Domestic chemical warfare

A reader writes:

My brilliant son put a jar of mustard in the microwave for... a while. When we regained the ability to breathe and I managed to stop laughing, I grounded him because of his clear violation of the Chemical Weapons Convention, to which Australia is a signatory.

Then I started thinking. We just inhaled gaseous hot English mustard... does that mean we just inhaled mustard gas? Are we now at a higher risk of lung cancer, or something?


"Mustard", in culinary parlance, is a condiment made from mustard-plant seeds. Hot mustard is bad news if you get it in your eyes or sinuses, on account of a compound called allyl isothiocyanate, or AITC to its friends.

"Mustard", in chemical-weapons parlance, refers to any agent which creates a burning sensation and "lachrymatory" effect similar to that of AITC, and generally also has a somewhat similar smell to culinary mustard. These compounds are not at all related to edible mustard, though, and all have exciting extra toxic effects. The original "sulfur mustard" compounds that were used in World War I, for instance, are highly carcinogenic and cause agonising skin blisters and chemical burns, which can take as much as a day to develop.

It would be unwise of me to mention, in these pages which your son may read, that microwaving pepper can create a similar noxious cloud, the active agent in which is "piperine".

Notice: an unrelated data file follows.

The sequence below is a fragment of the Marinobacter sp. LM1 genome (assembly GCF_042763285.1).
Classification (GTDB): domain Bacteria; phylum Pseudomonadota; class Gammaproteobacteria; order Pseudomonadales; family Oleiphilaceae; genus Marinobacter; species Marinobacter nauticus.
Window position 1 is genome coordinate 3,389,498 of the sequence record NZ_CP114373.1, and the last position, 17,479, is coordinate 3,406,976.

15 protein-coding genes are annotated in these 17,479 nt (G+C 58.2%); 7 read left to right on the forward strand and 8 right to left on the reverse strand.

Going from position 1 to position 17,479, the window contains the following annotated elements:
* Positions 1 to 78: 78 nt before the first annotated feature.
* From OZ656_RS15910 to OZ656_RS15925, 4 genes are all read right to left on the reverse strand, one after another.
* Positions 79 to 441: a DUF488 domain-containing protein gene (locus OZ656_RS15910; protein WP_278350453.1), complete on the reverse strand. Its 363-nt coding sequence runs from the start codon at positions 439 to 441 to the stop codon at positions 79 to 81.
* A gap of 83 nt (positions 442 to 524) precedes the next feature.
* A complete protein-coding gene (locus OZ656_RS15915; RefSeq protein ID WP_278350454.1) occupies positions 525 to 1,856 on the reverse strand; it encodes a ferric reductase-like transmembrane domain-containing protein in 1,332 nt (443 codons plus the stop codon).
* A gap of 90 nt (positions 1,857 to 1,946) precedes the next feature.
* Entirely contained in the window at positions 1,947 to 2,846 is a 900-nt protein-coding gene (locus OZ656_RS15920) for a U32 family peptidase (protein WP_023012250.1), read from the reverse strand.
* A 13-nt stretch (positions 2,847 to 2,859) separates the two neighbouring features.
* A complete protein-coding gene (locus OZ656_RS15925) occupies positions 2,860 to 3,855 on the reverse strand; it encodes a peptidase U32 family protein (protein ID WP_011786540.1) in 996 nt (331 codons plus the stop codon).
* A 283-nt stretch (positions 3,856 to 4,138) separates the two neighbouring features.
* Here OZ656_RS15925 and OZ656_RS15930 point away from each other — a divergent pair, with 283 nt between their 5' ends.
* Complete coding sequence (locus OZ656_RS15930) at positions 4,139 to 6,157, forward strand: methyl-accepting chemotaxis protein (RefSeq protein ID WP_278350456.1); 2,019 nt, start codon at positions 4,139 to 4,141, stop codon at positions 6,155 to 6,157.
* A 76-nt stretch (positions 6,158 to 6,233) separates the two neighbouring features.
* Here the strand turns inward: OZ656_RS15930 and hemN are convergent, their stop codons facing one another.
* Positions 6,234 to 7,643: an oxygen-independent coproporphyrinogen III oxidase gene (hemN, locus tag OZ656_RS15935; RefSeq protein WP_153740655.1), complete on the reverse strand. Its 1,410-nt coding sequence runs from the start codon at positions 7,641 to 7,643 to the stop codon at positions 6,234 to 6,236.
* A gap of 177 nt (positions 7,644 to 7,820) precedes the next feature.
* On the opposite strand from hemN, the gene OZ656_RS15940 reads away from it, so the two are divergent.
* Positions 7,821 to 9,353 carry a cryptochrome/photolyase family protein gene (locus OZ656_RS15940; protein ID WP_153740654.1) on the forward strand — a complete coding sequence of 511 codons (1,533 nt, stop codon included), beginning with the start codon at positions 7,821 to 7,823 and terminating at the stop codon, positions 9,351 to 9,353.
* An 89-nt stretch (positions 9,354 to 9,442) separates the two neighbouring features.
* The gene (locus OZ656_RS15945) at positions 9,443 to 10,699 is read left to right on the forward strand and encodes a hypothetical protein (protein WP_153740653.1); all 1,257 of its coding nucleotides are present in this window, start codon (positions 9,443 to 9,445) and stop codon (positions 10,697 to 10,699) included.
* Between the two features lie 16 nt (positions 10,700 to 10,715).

So I will not.

Psycho Science, as I have brilliantly decided to call it, is a new regular feature here. Ask me your science questions, and I'll answer them. Probably.

And then commenters will, I hope, correct at least the most obvious flaws in my answer.

One Response to “Domestic chemical warfare”

  1. rndmnmbr Says:

    Microwaving mustard also has the side effect of lessening it's intensity. The two compounds that give mustard seed their heat, myrosin and sinigrin, both degrade under heat. I've used the technique (in a well-ventilated house!) to tame a particularly savage store-brand of spicy brown mustard.

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